Monday, May 25, 2009

The Motorcycle Mystique

I don’t remember when, exactly, it was. Probably sometime in the mid to late sixties, something happened. Enchanting is probably not the right word, but it was captivating all the same. It was multi-sensory – I could see it; I could hear it; but most importantly, I could feel it. It was the mystique of the motorcycle. I was infected and although its calling laid and waited for years and years, ultimately there was little I could do to resist its draw.

Although my first experience with two wheels and a motor was in the seventies on a Honda Trail 50 (street legal, but hardly a motorcycle), I have been riding real motorcycles since 1981. And though this column is about the freedom motorcycles represent generally, it is more about a specific genre that originally grabbed me and refused to let go. I don’t remember the specifics of that first motorcycle memory, but I do remember the sound; the visual memory is fuzzy at best, but I do remember the freedom; and although I can’t say where or when it took place, or what the weather was like, or even who else was there… it’s was a feeling that I now know and recognize so very well.

In the sixties, the U.S. car and motorcycle industry contributed to the bulk of the vehicles on the road. Specifically, the Japanese imports were not yet all that common and most of the imported vehicles came from Europe. As far as motorcycles were concerned, that meant Triumph, Norton, BMW and a handful of others were present in the United States. Harley Davidson was the lone survivor of the U.S. motorcycle manufacturers, but all of these early motorcycles on American roads at the time carried with them the same mystique – and the same characteristic presence:

Two cylinders, big and loud.

It seems today that there are two very large and somewhat overlapping general categories of bikes – or perhaps, two types of bikers. I personally discount the degree of difference among motorcyclists generally – we are all answering the same call. But how we answer it is a different matter altogether. There are those who crave the fluid lines and high-revving street racers, and there are those who answer it with the classics. We ride the modern day equivalents of those bikes produced in days gone by. We remember that feeling when a pack of Harleys passed us in Mom and Dad’s 1966 Impala station wagon – seeing them come up from the back window as we sat in the “way back,” we could feel it through the stamped sheet metal as they passed on the left, and we heard the sound fade as they experienced a freedom I could not yet know.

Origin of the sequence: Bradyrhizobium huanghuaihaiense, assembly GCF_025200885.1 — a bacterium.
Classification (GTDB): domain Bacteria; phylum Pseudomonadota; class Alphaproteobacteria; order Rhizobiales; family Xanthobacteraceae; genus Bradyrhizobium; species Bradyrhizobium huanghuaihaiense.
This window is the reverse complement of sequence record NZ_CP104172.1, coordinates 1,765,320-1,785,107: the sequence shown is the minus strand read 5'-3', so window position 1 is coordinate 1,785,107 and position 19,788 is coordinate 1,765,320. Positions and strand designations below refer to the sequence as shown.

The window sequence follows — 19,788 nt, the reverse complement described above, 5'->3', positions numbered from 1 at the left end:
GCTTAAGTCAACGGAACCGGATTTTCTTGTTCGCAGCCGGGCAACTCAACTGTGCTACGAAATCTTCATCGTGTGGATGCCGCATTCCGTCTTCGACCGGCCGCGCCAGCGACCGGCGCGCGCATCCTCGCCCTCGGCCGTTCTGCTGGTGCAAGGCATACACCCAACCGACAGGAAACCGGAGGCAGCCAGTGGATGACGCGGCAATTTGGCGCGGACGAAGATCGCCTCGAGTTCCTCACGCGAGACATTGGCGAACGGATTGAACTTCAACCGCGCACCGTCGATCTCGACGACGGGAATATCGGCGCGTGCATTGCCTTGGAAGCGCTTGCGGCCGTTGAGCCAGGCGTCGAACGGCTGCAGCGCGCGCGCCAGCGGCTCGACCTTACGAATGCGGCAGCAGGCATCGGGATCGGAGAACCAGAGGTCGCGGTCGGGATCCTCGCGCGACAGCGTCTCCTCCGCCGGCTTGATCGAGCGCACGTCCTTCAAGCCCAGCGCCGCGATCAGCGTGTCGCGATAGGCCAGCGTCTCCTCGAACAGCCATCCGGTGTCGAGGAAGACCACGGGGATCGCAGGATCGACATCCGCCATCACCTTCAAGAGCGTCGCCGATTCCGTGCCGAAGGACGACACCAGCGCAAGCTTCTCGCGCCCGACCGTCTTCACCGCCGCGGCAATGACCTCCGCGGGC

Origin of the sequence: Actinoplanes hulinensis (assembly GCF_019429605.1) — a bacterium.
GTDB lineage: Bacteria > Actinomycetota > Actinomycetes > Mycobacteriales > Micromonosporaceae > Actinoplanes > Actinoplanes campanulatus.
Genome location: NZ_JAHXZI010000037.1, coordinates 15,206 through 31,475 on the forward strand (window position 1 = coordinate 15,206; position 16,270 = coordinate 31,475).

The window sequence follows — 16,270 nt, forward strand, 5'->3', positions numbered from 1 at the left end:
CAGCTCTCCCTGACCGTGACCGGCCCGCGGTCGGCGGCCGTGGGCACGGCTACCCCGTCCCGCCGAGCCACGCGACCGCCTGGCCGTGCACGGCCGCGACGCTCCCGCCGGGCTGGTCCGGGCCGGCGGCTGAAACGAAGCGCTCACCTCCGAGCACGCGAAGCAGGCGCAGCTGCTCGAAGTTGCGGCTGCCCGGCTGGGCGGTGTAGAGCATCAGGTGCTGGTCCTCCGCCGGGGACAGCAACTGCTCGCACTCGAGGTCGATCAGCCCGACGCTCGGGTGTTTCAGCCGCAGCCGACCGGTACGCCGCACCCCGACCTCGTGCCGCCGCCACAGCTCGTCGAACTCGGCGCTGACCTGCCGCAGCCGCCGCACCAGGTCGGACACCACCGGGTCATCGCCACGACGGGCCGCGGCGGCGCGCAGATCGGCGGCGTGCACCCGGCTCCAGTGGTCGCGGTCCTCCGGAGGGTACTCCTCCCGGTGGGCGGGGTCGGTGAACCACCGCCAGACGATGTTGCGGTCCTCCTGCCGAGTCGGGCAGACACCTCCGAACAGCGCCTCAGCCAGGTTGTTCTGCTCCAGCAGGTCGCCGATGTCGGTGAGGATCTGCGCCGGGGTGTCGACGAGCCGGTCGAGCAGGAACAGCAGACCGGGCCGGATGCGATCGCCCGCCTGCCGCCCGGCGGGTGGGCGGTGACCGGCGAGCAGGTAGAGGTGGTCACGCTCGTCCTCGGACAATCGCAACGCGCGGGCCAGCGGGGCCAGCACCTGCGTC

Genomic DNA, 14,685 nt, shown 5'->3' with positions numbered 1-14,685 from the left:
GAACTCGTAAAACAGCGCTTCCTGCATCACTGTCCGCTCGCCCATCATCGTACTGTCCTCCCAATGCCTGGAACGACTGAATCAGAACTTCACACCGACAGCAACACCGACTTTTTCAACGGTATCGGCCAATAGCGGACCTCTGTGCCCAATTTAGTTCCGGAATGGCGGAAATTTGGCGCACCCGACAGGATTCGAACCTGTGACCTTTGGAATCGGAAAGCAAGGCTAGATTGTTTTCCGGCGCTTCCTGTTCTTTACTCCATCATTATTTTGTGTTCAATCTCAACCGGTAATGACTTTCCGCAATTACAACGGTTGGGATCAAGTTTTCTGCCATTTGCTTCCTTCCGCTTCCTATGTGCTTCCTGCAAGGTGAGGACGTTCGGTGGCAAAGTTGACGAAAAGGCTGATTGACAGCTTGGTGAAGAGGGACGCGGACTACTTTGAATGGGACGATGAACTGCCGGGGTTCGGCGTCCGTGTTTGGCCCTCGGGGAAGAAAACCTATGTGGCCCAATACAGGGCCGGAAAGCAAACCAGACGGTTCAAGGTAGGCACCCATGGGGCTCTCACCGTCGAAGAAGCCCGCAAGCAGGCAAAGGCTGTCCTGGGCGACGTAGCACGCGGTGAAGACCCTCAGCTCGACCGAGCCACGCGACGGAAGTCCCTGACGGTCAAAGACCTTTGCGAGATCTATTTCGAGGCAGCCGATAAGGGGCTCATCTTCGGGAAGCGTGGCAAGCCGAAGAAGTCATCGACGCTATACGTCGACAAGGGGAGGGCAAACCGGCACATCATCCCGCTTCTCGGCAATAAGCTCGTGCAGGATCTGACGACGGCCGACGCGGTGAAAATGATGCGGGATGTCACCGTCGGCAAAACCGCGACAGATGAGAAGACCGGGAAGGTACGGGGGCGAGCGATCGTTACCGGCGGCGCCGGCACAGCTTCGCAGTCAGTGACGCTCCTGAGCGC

Since 1981, that experience has been mine, but more recently, I have created it on my own Harley. Every bike I have ever owned was “going to be a Harley,” but for a variety of reasons (often, but not always, cost) it did not come to pass. My last two bikes did not fall to the same repetition – I would settle for nothing less. My current ride, a 2007 FLHR (Road King Standard) is big, it’s loud and it has a presence – a big presence. It is similar in design to Harleys built generations ago, but also incorporates the modern technology available today. It is, in a word, freedom.

Yesterday, the Sunday before Memorial Day (which makes today, of course, Memorial Day), five of us decided to take a day trip around Lake Tahoe. We met for breakfast in Citrus Heights (near Sacramento, CA) at 8:30 a.m. and hit the road an hour later. There was a chill in the morning, but as the day wore on, layers of cold weather gear were stripped and stored. We stayed off the Interstate as much as possible, opting instead to take Highway 20 and Old Highway 40 as alternatives.

By the time we crested Brockway Summit on Highway 267 (linking Truckee and Tahoe’s North Shore), there was little question as to why we do what we do. Even without the glorious panoramic view of Lake Tahoe (one that I have seen thousands of times, but every time it’s like seeing it for the first time), the calming peace… the solitude one feels even when riding with others… that feeling of freedom I experience through my machine and the world was potent.

We continued around the Nevada side of the lake and stopped for lunch at Harrah’s Hotel and Casino before continuing our journey up U.S. 50 and back to Sacramento. In all, we logged about 250 high quality miles for no other reason than that feeling of freedom expressed through our machines. Of course, when riding with good friends, that experience, as individual as it may be, is shared. Although the mystique is marked, in part, by solitude, it is also enhanced through our shared experience – through fellowship. It is, in the moment, all there is.

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